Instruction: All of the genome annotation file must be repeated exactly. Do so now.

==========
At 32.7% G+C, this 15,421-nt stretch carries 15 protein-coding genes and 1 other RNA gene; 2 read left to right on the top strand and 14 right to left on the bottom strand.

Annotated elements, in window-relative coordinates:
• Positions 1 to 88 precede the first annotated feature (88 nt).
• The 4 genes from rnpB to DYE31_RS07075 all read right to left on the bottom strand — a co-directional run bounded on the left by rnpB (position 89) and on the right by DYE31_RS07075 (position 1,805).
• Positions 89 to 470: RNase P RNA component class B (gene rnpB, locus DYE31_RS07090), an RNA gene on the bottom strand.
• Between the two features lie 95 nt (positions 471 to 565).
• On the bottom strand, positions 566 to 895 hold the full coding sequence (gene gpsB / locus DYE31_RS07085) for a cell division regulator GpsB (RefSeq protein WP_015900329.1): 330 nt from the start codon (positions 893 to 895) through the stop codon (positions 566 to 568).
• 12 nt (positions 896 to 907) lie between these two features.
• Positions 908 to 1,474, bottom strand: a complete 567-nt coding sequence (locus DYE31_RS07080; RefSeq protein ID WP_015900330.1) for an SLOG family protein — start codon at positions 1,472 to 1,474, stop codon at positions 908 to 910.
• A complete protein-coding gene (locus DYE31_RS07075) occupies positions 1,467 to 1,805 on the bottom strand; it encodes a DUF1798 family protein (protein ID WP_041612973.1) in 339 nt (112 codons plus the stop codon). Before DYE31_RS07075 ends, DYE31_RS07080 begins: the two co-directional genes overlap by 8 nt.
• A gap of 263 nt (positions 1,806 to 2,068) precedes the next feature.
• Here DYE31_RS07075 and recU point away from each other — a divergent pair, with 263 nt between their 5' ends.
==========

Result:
At 32.7% G+C, this 15,421-nt stretch carries 15 protein-coding genes and 1 other RNA gene; 2 read left to right on the top strand and 14 right to left on the bottom strand.

Annotated elements, in window-relative coordinates:
• Positions 1 to 88 precede the first annotated feature (88 nt).
• The 4 genes from rnpB to DYE31_RS07075 all read right to left on the bottom strand — a co-directional run bounded on the left by rnpB (position 89) and on the right by DYE31_RS07075 (position 1,805).
• Positions 89 to 470: RNase P RNA component class B (gene rnpB, locus DYE31_RS07090), an RNA gene on the bottom strand.
• Between the two features lie 95 nt (positions 471 to 565).
• On the bottom strand, positions 566 to 895 hold the full coding sequence (gene gpsB / locus DYE31_RS07085) for a cell division regulator GpsB (RefSeq protein WP_015900329.1): 330 nt from the start codon (positions 893 to 895) through the stop codon (positions 566 to 568).
• 12 nt (positions 896 to 907) lie between these two features.
• Positions 908 to 1,474, bottom strand: a complete 567-nt coding sequence (locus DYE31_RS07080; RefSeq protein ID WP_015900330.1) for an SLOG family protein — start codon at positions 1,472 to 1,474, stop codon at positions 908 to 910.
• A complete protein-coding gene (locus DYE31_RS07075) occupies positions 1,467 to 1,805 on the bottom strand; it encodes a DUF1798 family protein (protein ID WP_041612973.1) in 339 nt (112 codons plus the stop codon). Before DYE31_RS07075 ends, DYE31_RS07080 begins: the two co-directional genes overlap by 8 nt.
• A gap of 263 nt (positions 1,806 to 2,068) precedes the next feature.
• Here DYE31_RS07075 and recU point away from each other — a divergent pair, with 263 nt between their 5' ends.